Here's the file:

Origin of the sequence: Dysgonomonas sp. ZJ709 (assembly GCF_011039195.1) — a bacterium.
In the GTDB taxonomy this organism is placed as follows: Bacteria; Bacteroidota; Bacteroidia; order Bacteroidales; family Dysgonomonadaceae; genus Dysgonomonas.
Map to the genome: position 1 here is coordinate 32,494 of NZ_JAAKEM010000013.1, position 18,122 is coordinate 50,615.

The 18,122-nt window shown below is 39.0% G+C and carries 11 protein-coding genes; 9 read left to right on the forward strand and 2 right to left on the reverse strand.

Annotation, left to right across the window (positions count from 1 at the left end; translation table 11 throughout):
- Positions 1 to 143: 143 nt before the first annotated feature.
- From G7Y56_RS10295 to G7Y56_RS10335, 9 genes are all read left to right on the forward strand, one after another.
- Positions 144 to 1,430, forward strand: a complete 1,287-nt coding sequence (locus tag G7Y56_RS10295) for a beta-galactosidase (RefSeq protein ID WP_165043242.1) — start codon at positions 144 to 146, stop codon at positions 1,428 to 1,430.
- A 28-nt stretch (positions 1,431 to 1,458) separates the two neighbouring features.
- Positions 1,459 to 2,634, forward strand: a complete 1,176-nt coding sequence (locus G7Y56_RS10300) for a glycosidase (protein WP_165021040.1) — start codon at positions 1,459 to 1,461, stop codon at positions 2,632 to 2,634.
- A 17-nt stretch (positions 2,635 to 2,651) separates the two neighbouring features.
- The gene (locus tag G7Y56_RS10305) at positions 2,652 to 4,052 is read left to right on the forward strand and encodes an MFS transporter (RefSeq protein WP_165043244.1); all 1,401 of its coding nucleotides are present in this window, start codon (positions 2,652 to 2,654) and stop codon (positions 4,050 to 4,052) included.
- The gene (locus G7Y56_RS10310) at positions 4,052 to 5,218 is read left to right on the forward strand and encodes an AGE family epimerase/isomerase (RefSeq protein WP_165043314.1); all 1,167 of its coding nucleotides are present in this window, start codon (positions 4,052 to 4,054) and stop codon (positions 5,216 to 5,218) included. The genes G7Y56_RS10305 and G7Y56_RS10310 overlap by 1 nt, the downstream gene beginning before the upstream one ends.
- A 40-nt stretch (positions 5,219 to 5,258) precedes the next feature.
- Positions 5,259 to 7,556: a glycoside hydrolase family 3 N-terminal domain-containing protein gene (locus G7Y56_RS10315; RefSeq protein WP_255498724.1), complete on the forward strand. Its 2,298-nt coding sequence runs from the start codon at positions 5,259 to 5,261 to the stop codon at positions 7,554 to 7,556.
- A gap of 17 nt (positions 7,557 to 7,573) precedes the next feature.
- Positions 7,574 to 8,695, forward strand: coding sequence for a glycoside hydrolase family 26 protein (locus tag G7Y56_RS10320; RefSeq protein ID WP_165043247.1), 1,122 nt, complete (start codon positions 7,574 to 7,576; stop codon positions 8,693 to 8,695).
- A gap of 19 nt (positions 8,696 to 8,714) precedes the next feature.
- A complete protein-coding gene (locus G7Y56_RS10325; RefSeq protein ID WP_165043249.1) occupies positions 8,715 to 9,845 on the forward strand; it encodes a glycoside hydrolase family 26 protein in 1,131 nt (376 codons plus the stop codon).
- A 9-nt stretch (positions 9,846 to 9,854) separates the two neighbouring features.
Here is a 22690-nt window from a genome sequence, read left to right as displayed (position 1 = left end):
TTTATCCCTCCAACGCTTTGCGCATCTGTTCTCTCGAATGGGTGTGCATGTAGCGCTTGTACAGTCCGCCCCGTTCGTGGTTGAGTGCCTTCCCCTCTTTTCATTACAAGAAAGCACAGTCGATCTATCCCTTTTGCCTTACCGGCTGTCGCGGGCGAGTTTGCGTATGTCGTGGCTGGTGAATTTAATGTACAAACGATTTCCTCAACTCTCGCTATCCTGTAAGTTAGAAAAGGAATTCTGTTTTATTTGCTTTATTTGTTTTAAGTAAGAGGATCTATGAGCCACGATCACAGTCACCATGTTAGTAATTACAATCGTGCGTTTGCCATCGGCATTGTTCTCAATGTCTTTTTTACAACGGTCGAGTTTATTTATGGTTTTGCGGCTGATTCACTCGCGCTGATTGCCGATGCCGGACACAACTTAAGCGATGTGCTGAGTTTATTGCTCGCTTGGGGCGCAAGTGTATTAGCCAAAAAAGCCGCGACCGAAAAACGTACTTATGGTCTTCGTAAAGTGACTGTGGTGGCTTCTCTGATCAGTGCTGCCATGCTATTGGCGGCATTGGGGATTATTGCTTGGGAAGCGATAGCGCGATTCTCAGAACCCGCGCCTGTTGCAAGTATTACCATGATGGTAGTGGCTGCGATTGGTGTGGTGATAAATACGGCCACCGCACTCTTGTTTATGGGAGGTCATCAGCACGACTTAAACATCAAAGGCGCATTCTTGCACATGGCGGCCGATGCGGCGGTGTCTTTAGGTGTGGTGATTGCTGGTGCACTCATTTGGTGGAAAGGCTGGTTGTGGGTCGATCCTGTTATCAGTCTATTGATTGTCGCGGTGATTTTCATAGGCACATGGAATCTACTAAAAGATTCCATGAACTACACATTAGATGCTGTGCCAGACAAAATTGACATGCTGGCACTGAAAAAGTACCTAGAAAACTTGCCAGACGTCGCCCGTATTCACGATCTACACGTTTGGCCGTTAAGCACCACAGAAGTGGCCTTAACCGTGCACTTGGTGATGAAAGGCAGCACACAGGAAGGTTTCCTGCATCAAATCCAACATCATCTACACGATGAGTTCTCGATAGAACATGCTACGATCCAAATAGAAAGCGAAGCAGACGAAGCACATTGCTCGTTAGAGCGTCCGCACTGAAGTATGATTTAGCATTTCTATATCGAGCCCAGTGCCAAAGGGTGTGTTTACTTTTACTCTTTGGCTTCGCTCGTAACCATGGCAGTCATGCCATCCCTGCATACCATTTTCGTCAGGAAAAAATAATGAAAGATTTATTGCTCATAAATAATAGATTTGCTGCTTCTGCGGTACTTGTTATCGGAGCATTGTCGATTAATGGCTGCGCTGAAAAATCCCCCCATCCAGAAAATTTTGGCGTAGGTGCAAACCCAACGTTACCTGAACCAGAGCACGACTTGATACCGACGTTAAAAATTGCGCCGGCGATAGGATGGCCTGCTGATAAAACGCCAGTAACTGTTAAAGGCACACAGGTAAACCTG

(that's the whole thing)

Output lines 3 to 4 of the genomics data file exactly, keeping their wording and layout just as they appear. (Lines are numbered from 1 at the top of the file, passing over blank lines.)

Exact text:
Map to the genome: position 1 here is coordinate 32,494 of NZ_JAAKEM010000013.1, position 18,122 is coordinate 50,615.

The 18,122-nt window shown below is 39.0% G+C and carries 11 protein-coding genes; 9 read left to right on the forward strand and 2 right to left on the reverse strand.